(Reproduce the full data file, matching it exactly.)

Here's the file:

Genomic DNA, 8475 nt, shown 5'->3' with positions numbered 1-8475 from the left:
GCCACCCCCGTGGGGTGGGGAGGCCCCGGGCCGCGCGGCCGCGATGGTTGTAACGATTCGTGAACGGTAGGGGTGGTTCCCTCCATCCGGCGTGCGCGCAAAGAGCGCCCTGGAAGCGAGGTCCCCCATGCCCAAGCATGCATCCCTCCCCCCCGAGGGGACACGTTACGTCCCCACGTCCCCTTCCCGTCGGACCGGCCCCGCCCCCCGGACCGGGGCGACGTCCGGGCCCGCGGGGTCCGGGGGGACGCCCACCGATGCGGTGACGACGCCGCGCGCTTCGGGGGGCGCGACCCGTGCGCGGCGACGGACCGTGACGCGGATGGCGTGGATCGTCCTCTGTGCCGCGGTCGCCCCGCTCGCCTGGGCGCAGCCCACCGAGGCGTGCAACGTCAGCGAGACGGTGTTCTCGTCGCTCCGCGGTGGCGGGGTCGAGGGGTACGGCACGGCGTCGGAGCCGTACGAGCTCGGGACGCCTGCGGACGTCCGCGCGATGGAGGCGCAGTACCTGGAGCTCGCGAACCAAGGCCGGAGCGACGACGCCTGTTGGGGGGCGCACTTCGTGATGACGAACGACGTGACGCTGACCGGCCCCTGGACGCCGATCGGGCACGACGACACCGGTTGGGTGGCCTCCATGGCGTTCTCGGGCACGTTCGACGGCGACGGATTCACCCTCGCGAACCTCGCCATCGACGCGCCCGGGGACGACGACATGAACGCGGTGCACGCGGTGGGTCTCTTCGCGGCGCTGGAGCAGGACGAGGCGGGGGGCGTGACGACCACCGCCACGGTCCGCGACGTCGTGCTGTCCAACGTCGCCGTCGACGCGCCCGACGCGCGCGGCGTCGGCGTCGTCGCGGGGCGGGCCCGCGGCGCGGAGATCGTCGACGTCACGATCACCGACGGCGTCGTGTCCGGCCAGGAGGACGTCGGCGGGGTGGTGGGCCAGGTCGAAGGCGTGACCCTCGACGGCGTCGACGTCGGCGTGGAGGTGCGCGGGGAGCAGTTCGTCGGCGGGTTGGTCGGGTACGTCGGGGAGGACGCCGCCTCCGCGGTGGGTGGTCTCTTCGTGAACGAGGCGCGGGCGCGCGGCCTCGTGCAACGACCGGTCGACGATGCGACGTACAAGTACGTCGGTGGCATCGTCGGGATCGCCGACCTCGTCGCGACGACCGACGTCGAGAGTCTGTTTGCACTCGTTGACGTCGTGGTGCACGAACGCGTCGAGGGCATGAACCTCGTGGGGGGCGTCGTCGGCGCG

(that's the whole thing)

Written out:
Genomic DNA, 8475 nt, shown 5'->3' with positions numbered 1-8475 from the left:
GCCACCCCCGTGGGGTGGGGAGGCCCCGGGCCGCGCGGCCGCGATGGTTGTAACGATTCGTGAACGGTAGGGGTGGTTCCCTCCATCCGGCGTGCGCGCAAAGAGCGCCCTGGAAGCGAGGTCCCCCATGCCCAAGCATGCATCCCTCCCCCCCGAGGGGACACGTTACGTCCCCACGTCCCCTTCCCGTCGGACCGGCCCCGCCCCCCGGACCGGGGCGACGTCCGGGCCCGCGGGGTCCGGGGGGACGCCCACCGATGCGGTGACGACGCCGCGCGCTTCGGGGGGCGCGACCCGTGCGCGGCGACGGACCGTGACGCGGATGGCGTGGATCGTCCTCTGTGCCGCGGTCGCCCCGCTCGCCTGGGCGCAGCCCACCGAGGCGTGCAACGTCAGCGAGACGGTGTTCTCGTCGCTCCGCGGTGGCGGGGTCGAGGGGTACGGCACGGCGTCGGAGCCGTACGAGCTCGGGACGCCTGCGGACGTCCGCGCGATGGAGGCGCAGTACCTGGAGCTCGCGAACCAAGGCCGGAGCGACGACGCCTGTTGGGGGGCGCACTTCGTGATGACGAACGACGTGACGCTGACCGGCCCCTGGACGCCGATCGGGCACGACGACACCGGTTGGGTGGCCTCCATGGCGTTCTCGGGCACGTTCGACGGCGACGGATTCACCCTCGCGAACCTCGCCATCGACGCGCCCGGGGACGACGACATGAACGCGGTGCACGCGGTGGGTCTCTTCGCGGCGCTGGAGCAGGACGAGGCGGGGGGCGTGACGACCACCGCCACGGTCCGCGACGTCGTGCTGTCCAACGTCGCCGTCGACGCGCCCGACGCGCGCGGCGTCGGCGTCGTCGCGGGGCGGGCCCGCGGCGCGGAGATCGTCGACGTCACGATCACCGACGGCGTCGTGTCCGGCCAGGAGGACGTCGGCGGGGTGGTGGGCCAGGTCGAAGGCGTGACCCTCGACGGCGTCGACGTCGGCGTGGAGGTGCGCGGGGAGCAGTTCGTCGGCGGGTTGGTCGGGTACGTCGGGGAGGACGCCGCCTCCGCGGTGGGTGGTCTCTTCGTGAACGAGGCGCGGGCGCGCGGCCTCGTGCAACGACCGGTCGACGATGCGACGTACAAGTACGTCGGTGGCATCGTCGGGATCGCCGACCTCGTCGCGACGACCGACGTCGAGAGTCTGTTTGCACTCGTTGACGTCGTGGTGCACGAACGCGTCGAGGGCATGAACCTCGTGGGGGGCGTCGTCGGCGCG